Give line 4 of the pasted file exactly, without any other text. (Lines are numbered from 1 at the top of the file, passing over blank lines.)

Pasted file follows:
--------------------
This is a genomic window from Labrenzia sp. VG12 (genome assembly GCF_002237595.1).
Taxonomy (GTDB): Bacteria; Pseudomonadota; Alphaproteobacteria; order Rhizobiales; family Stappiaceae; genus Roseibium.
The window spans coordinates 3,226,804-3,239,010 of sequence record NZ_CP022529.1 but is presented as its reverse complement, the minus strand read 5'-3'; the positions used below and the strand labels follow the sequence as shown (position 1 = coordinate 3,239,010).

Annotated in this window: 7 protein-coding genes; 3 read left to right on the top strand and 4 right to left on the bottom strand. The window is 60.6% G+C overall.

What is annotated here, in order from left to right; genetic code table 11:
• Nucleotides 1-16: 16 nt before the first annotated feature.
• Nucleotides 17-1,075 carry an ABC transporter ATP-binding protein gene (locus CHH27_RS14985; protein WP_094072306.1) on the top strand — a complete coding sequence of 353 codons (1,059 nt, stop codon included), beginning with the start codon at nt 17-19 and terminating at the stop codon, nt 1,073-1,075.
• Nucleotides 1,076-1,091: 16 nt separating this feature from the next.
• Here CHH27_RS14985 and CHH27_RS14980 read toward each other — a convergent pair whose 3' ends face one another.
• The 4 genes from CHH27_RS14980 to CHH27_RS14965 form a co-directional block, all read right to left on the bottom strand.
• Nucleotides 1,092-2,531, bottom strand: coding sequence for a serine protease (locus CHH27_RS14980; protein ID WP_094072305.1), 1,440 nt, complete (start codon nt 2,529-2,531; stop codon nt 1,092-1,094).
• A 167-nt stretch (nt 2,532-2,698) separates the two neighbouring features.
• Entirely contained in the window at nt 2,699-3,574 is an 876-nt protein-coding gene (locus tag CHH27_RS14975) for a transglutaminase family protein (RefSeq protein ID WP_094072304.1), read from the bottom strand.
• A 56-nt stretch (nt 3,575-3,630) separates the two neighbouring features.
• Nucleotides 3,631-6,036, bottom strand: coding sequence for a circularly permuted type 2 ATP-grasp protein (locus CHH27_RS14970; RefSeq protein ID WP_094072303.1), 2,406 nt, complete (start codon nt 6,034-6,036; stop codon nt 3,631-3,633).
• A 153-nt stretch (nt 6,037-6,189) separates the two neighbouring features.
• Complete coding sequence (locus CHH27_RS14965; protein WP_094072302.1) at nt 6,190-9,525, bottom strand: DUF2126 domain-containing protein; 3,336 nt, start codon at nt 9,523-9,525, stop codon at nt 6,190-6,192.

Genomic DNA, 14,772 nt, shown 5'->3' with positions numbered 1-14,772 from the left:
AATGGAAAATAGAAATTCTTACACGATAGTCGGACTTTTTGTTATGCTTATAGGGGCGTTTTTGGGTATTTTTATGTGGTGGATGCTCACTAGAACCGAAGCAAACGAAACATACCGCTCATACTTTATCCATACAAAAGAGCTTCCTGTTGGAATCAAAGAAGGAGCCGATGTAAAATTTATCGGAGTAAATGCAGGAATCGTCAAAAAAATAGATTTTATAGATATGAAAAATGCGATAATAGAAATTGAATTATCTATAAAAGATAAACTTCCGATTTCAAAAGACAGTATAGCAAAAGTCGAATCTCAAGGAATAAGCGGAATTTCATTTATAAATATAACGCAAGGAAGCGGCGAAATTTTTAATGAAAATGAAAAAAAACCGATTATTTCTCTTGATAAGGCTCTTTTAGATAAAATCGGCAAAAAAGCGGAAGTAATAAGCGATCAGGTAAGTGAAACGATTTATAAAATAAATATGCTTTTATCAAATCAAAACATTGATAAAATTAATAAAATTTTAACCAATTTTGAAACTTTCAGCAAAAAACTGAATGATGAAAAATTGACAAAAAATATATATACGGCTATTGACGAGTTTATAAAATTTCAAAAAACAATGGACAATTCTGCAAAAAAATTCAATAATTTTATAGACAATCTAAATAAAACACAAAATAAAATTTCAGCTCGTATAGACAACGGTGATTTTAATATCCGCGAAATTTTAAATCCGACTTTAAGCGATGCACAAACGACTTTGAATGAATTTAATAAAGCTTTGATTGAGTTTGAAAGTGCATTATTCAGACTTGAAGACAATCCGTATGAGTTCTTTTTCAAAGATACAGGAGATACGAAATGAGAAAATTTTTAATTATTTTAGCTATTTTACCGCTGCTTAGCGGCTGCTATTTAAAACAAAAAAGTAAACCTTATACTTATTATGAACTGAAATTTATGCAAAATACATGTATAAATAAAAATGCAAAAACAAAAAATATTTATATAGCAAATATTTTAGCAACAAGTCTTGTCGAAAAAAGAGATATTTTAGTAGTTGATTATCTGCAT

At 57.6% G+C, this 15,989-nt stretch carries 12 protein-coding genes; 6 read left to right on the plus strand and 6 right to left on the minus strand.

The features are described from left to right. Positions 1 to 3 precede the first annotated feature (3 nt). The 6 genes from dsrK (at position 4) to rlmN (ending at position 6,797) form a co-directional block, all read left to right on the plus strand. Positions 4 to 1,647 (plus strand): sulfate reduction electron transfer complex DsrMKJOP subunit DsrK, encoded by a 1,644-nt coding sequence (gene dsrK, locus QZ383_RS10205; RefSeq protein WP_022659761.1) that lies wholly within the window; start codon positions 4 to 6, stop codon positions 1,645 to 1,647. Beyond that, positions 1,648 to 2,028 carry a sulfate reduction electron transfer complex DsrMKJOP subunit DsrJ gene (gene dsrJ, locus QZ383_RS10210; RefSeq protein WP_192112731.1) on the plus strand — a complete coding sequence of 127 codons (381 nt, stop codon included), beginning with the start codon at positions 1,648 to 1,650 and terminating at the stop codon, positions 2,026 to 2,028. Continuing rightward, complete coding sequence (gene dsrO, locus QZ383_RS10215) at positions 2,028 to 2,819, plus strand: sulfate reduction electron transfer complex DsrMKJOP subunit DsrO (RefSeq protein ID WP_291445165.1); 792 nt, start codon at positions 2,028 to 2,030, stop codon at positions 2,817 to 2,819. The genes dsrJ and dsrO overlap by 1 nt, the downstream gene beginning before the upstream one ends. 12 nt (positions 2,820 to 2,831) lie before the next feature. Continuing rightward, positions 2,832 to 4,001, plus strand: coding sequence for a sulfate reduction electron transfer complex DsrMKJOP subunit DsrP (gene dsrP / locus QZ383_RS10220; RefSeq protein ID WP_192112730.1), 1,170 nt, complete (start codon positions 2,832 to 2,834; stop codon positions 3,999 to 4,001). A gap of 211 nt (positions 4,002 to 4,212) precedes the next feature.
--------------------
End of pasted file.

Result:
Annotated in this window: 7 protein-coding genes; 3 read left to right on the top strand and 4 right to left on the bottom strand. The window is 60.6% G+C overall.